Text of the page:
Little of the conversation is about relief that the war is over and how anxious men are to get back home. We all know that it will not be as heroes, and that the way of life that we left no longer exists. Instead, quiet conversation centers around the armies which have not surrendered.

   “I’m going to head to North Carolina and join up with Johnston,” Frenchie says.

All heads turn toward him.

   “Johnston won’t never surrender. He won’t tell his men to lay down their arms and go home until every Yankee is dead.”

   “I heard we have to sign a parole that says we won’t ever raise arms against the Union again,” Clooney responds. “And they are of course taking our guns away from us anyway.”

   “Mine’s a Yankee gun anyway,” Frenchie continues. “Got it at Fredericksburg. And besides, five seconds after a battle starts, there’s guns available all over the place. Hell, I can just wait until the man on my right or left go down, and take theirs.”

   “But it’s an oath, Frenchie,” another man notes.

   “I’ll have my fingers crossed, then, or my feet pointed outward, or anything else you can do to make an oath not binding.”

   And so it goes into the morning, until the food finally arrives. It is bacon, hard tack, some potatoes, some coffee. We each mark our own potato and toss it into the pot to boil. Most men drape their bacon over a stick and cook it. We all eat ours before it is fully cooked. We eat our potatoes more slowly.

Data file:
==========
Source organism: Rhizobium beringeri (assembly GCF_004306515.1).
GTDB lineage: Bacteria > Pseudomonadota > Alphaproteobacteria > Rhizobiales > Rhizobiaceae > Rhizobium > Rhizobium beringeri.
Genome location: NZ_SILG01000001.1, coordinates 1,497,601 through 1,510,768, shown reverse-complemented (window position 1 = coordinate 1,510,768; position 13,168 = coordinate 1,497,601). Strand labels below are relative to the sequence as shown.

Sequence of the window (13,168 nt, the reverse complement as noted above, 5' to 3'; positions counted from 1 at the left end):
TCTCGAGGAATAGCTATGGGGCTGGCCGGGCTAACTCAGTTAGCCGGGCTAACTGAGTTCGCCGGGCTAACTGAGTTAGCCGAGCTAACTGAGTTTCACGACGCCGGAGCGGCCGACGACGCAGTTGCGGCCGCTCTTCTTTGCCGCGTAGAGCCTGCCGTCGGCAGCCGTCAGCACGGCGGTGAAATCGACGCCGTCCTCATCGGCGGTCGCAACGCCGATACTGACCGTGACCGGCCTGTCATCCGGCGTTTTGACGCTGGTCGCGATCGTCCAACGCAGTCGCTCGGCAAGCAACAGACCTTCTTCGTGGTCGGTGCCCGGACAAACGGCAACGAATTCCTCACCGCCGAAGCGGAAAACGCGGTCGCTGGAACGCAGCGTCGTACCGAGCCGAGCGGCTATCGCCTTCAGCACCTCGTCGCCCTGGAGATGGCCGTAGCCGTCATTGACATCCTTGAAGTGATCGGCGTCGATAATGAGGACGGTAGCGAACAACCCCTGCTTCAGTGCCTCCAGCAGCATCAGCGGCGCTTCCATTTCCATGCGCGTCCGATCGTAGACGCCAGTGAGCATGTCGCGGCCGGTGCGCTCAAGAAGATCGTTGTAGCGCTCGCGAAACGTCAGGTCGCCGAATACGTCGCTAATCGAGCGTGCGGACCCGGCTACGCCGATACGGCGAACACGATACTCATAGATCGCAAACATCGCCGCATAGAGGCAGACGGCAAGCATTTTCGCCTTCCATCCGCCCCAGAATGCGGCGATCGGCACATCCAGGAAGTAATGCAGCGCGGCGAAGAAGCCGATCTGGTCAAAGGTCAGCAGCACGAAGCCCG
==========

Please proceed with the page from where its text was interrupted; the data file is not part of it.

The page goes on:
“I wonder if this is Yankee bacon or Southern bacon,” a man poses.

   “What difference does it make? A pig is a pig. He don’t know which side he’s on.”

   “It would make a difference to me,” the man says, in a prideful way.

Clooney jumps in. “It’s Yankee bacon for sure,” he says. Then, quick as a cat, he snatches the man’s bacon and puts it into his mouth. “Yup,” he adds. “And them’s Yankee potatoes also. Grown by some Irishman in Pennsylvania.”


   In the afternoon, we are assembled to hear the reading of Lee’s General Order Number 9. It seems heartfelt, as one would expect from the General, but it also seems forced. I says that he doesn’t have to tell us of any hard fought battles, that we can go home now, and that he bids us an affectionate farewell. We are dismissed. I know that I should feel some sense of relief, that I should be more happy than sad, but I am neither. How can a man be happy and relieved when he has been told that he has lost, that The Cause for which he gave his life is now history, and that he is to return to the land he left four years earlier, which is now as broken as he?

   On April 11, we are assembled, and for the first time, given orders by a Yankee officer. He is doing his best not to act arrogant and prideful, but still, it comes through, and who could blame him? It is to his credit that he keeps the mouths of his men shut. They say nothing except what is necessary to explain again the terms of our parole and get our signature. I am thankful that he does not say something like that we are all brothers again. We aren’t, and never will be.


   “Do you agree to these terms and conditions?” a Corporal asks Frenchie.

   “I’m not sure,” Frenchie replies. Here we go.

   “If you aren’t sure, then I would suggest that you aren’t,” the Corporal replies calmly. “Please step to the side, where your questions will be answered. Next.”